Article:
- Big Ten: Rutgers
- Big 12: West Virginia (surprisingly, the least valuable Power Five team at $61 million)
- Pac 12: none
- SEC: Vanderbilt ($81 million)
If you’re looking for outside candidates to get in the mix, here’s the list of most valuable mid-majors that aren’t Notre Dame:
- BYU $93 million
- Boise State $78 million
- Central Florida $68 million
- South Florida $58 million
If the Power Five and Notre Dame broke away, that’s 65 schools. Would there be any real incentive for the Pac-12 to add BYU and Boise State? If you value television markets, maybe the Big 12 looks to BYU or Central Florida, but there doesn’t seem to be a huge natural fit there. On paper, the Power Five expanding any further seems less likely.
But if power was truly consolidated at the tippy-top?
If mid-major and FCS games no longer existed and the SEC didn’t want to just play a round-robin, they could poach Clemson and Virginia Tech. Or they could apologize to Missouri and Vanderbilt and add Clemson, Virginia Tech, Florida State, and Miami.
So here’s the kind of fantasy booking that becomes percentage points more possible in a pandemic:
- SEC East: Clemson, Florida, Florida State, Georgia, Kentucky, Miami, South Carolina, Virginia Tech
- SEC West: Existing SEC West plus Tennessee
- New Conference East: Notre Dame plus the seven most valuable Big Ten schools (Iowa, Michigan, Michigan State, Nebraska, Ohio State, Penn State, Wisconsin)
- New Conference West: Five most valuable Pac 12 schools (Arizona State, Oregon, UCLA, USC, Washington) plus Oklahoma, Oklahoma State, and Texas
(Apologies to Kansas State and Minnesota, who were bumped from this exercise in favor of league balance for Mississippi State and Miami.)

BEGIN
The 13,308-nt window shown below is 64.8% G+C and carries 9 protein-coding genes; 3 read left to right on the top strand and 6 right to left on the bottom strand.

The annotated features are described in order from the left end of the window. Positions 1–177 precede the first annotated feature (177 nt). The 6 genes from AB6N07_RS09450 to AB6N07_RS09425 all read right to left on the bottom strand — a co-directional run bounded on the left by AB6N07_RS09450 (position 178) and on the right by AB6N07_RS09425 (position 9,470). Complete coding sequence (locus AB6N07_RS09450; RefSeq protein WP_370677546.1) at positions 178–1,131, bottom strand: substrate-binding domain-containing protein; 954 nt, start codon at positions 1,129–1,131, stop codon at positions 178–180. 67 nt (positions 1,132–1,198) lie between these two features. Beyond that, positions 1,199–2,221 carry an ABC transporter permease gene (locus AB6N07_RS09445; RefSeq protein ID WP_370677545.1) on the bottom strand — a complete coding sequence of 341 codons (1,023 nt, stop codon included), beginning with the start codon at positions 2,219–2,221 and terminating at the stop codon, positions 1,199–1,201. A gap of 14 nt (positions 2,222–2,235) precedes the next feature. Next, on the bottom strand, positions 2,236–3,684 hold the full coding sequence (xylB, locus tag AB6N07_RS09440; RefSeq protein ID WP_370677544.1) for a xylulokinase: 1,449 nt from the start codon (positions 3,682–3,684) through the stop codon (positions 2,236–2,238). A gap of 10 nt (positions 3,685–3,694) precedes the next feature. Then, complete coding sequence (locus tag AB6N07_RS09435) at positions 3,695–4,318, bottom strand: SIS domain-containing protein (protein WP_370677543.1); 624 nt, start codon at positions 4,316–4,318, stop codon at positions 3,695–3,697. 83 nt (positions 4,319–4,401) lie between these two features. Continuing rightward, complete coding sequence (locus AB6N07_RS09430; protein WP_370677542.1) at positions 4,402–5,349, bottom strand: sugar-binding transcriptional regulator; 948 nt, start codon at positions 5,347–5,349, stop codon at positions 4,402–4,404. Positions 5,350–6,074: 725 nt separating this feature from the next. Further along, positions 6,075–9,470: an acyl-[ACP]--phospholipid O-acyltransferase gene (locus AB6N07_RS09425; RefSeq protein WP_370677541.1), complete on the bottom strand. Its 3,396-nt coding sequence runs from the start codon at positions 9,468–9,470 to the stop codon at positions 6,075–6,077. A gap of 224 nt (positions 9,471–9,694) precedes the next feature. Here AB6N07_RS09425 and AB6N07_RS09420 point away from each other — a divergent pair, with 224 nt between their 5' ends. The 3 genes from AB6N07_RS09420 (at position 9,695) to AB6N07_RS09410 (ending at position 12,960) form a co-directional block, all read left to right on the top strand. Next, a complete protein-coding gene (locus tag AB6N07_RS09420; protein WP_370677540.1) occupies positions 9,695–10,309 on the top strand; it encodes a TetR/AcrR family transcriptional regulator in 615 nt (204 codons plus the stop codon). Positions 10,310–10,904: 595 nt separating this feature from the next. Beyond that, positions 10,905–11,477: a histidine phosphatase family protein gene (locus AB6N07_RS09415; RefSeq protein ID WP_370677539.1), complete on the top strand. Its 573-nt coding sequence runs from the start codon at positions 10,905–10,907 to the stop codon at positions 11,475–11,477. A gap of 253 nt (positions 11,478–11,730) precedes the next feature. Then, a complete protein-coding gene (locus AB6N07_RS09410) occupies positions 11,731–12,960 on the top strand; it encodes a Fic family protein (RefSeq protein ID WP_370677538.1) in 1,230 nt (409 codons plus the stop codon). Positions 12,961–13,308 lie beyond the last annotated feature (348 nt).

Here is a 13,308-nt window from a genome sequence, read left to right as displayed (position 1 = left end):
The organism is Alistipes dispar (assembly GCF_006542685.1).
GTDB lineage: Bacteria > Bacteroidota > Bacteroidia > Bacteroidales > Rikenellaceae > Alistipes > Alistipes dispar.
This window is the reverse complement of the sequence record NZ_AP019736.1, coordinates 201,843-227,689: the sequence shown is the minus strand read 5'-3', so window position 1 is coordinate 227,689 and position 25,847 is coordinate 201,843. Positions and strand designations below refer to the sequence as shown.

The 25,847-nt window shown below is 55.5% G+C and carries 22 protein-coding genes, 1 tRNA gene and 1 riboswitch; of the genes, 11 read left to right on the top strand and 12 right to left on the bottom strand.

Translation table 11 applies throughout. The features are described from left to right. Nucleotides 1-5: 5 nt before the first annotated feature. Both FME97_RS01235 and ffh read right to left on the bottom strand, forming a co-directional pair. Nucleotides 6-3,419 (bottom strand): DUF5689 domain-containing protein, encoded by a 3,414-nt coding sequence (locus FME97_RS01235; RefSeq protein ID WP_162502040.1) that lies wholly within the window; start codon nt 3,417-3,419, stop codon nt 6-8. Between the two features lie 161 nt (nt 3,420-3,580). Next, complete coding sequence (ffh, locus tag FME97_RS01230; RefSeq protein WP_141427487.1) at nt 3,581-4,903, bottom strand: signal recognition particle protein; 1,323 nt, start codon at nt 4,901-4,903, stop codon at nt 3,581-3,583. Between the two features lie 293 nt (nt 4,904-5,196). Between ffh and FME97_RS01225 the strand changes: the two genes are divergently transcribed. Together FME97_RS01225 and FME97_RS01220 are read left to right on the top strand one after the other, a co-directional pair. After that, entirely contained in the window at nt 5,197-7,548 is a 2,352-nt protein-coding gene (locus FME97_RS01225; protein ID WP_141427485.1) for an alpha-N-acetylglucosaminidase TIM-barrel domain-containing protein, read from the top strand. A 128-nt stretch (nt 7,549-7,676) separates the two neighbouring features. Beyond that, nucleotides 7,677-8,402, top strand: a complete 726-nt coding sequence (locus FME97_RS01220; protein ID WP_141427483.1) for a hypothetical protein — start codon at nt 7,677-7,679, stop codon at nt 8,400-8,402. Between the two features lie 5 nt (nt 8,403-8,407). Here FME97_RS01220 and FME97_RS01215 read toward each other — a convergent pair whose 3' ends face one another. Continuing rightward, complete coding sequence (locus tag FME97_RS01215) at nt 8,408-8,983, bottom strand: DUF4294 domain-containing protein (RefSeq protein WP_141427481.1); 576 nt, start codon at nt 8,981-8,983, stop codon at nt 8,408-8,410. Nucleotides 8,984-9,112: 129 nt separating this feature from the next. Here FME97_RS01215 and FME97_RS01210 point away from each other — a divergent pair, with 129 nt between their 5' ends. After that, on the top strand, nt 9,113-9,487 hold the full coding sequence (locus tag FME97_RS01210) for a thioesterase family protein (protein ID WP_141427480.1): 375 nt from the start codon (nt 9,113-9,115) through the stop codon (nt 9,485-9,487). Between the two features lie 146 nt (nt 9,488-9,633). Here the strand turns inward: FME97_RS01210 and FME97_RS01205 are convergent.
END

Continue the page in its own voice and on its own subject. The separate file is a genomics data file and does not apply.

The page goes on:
Play your seven division opponents, plus half the teams from the other division. This means even though we’ve moved Tennessee to the SEC West, they’ll still play Florida, Georgia, etc. every other year. A 12th game could feature a pre-assigned foe from the other conference (as in, third place team from the SEC West last year plays the third place team from New Conference West last year).
Is this better than what we have? If you want the most number of compelling Saturdays, yes. Is a model where only the most powerful programs have a seat at the table the very best thing for college football? Probably not: it’s also compelling to see if a mid-major can take down a Power Five school once a year or so, and over time the lesser-thans in this group would become mid-major equivalents.
No one is sure what kind of system we’ll end up with on the other side of all this. I’m grateful to be able to do this exercise in fun, because Tennessee is one of the most valuable programs in the nation. But what’s best for football needs to include what’s best for the version of me that grew up a Kansas State fan, or a Southern Miss fan (#101 in value). And to get to that kind of setup – to get to a future where college football can ultimately become more fruitful and not less – college football needs better leadership, now and into the future.